On Thursday Union Minister of Shipping, Road, Transport and Highways Nitin Gadkari inaugurated 165 dormitory blocks, which has been allotted by Mumbai Port Trust (MbPT) to Tata Memorial Hospital.
“Cancer is the biggest health issue, which is increasing day by day. Among this child cancer is a big worry for us. People come from different parts of the country in Mumbai to treat their child, looking at this scenario such dormitory blocks will be helpful to stay comfortably,” said Gadkari.
He also said in near future they may build more such dormitory blocks for cancer patients.
MbPT initiated this project on July 23, 2015, as part of its Corporate Social Responsibility (CSR).
“It was observed that children suffering from cancer come from across India to get treatment at TMC and they do not have any place to stay. So, they end up staying outside the hospital on the pavements. These children need hygienic condition to stay in to protect them from risk of an infection,” said Yashodhan Wanage, Deputy Chairman, MbPT.
MbPT extended its support to help the children and allotted its 128 units in 3 residential buildings and provided them for cancer patients through the Tata Memorial Hospital at a nominal charge under its CSR project. With this, the poorest of the poor families can avail of vital health care services from the renowned Tata Hospital.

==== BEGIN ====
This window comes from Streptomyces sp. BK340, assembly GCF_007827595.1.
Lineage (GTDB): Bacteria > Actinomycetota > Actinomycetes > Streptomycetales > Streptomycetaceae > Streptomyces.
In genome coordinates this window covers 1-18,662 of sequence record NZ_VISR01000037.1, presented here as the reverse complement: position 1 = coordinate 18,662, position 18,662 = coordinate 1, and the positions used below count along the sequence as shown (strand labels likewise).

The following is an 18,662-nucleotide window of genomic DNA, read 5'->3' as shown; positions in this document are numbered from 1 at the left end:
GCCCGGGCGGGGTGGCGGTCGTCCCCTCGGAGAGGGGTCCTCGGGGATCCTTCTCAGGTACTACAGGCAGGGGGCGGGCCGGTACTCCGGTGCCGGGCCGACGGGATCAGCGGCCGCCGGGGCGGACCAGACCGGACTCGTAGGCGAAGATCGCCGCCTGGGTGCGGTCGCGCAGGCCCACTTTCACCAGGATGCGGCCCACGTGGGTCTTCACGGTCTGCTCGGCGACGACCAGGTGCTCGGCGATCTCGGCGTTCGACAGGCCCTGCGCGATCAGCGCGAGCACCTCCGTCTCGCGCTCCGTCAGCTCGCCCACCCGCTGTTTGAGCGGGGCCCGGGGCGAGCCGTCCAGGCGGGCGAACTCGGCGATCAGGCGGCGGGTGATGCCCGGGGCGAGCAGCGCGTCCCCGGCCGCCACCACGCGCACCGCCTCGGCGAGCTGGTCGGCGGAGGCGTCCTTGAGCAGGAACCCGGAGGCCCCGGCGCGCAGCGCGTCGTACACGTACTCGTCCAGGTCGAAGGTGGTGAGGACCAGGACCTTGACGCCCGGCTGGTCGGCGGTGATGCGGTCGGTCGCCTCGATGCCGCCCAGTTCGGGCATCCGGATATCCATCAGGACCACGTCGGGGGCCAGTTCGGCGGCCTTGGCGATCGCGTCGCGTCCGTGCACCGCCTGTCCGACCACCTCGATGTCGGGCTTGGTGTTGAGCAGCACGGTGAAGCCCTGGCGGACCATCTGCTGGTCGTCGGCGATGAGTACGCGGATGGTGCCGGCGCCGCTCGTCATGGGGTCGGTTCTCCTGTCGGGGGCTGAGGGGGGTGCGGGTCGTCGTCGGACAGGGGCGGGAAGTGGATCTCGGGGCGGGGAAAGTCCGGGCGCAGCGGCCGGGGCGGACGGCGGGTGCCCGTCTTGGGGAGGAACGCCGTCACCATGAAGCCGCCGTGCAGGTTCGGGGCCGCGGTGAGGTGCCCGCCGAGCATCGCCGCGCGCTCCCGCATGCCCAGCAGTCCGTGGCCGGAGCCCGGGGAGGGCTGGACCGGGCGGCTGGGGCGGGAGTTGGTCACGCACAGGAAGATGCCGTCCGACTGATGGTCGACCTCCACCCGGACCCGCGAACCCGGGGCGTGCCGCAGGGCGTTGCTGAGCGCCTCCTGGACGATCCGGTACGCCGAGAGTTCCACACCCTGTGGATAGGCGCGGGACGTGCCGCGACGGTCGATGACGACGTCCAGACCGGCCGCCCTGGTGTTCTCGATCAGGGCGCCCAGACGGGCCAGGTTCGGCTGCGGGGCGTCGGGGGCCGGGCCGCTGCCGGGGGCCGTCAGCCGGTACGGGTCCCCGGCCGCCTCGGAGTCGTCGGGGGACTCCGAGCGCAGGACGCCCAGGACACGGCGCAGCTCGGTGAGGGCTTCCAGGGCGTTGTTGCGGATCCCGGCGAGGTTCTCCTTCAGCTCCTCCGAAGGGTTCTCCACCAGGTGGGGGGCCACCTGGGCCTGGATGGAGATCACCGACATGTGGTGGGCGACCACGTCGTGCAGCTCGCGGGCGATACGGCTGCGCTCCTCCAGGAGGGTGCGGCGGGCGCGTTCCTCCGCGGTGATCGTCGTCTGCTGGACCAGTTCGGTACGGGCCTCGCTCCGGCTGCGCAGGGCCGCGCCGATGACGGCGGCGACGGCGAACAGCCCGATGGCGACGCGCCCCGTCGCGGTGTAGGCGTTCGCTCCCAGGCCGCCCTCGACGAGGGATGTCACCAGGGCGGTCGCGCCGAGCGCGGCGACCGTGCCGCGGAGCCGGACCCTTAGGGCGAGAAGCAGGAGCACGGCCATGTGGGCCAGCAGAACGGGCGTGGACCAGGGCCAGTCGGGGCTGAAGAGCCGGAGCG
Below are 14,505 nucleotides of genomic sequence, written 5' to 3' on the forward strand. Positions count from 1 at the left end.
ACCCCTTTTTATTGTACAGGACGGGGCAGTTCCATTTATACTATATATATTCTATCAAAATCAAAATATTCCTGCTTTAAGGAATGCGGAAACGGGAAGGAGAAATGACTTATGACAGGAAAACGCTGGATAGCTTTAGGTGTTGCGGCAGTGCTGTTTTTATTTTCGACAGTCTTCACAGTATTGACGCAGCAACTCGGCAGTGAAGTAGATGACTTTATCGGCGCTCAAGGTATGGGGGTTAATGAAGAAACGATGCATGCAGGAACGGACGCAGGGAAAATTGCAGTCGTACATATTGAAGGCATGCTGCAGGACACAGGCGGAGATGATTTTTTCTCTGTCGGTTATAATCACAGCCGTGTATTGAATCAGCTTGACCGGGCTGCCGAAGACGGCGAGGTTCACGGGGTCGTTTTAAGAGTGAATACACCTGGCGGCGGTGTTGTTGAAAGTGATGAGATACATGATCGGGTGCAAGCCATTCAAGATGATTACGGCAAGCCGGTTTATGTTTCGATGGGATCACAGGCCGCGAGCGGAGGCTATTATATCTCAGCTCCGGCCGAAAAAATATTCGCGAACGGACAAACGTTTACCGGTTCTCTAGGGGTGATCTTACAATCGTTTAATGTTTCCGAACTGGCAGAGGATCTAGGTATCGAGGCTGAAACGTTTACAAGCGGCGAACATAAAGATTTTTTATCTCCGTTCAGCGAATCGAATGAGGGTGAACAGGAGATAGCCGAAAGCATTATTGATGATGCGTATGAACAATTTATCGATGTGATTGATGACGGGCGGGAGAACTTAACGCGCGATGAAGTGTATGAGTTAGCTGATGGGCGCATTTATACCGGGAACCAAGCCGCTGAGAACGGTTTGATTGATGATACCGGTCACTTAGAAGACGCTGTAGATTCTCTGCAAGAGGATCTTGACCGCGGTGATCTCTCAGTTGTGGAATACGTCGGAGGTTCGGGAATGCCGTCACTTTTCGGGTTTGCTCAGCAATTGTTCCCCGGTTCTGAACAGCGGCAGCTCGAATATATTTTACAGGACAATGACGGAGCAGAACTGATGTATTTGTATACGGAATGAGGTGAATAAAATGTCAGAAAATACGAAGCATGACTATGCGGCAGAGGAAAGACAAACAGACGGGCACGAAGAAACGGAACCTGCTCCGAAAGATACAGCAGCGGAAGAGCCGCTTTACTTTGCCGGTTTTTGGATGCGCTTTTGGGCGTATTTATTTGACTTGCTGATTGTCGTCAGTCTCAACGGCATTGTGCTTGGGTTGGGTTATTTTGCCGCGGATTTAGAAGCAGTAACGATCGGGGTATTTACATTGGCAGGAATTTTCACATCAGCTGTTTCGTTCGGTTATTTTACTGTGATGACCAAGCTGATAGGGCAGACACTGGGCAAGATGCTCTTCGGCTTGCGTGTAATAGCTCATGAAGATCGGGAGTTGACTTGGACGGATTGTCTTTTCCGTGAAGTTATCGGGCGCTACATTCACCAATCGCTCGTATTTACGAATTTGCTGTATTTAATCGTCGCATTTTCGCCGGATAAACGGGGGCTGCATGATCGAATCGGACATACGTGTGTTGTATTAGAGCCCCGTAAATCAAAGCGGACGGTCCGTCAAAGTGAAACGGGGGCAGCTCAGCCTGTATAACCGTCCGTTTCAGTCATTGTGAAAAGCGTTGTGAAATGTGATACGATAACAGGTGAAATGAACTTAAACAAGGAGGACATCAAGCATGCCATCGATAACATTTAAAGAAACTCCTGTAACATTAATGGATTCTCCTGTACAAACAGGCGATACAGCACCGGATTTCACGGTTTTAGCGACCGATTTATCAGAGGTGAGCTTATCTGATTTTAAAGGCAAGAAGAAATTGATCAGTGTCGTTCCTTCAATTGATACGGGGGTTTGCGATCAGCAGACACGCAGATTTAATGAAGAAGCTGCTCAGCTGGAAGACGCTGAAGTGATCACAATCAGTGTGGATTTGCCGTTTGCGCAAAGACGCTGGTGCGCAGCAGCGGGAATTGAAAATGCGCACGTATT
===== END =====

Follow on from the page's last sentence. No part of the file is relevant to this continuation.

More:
Nana Patekar who took part in the inauguration said, “ This is a very noble cause. Generally, I don’t attend programmes, but this is good work done by Tata Memorial Hospital and Mumbai Port Trust.”
The facility has provided the poor cancer patients home accommodation during their treatment. Apart from basic accommodation, the facility is equipped with recreational facilities like indoor games. Children are also provided with counselling and yoga which will help them with early recovery or and give them the strength to undergo radiation or chemotherapy.
“Children are provided with tuition at the centre so that there is no loss of academic year, while they are undergoing treatment at the centre. At the moment, 75 children and their attendant relatives can be housed in these units at any given time. Plans are afoot to include about 90 more beds at the centre,” said Sanjay Bhatia, Chairman, MbPT
According to the Indian Cancer Society, the most common cancer among the children are acute lymphoblastic leukemia, brain tumour, bone tumour, neuroblastoma, osteosarcoma, Wilm’s tumour and blood cancer.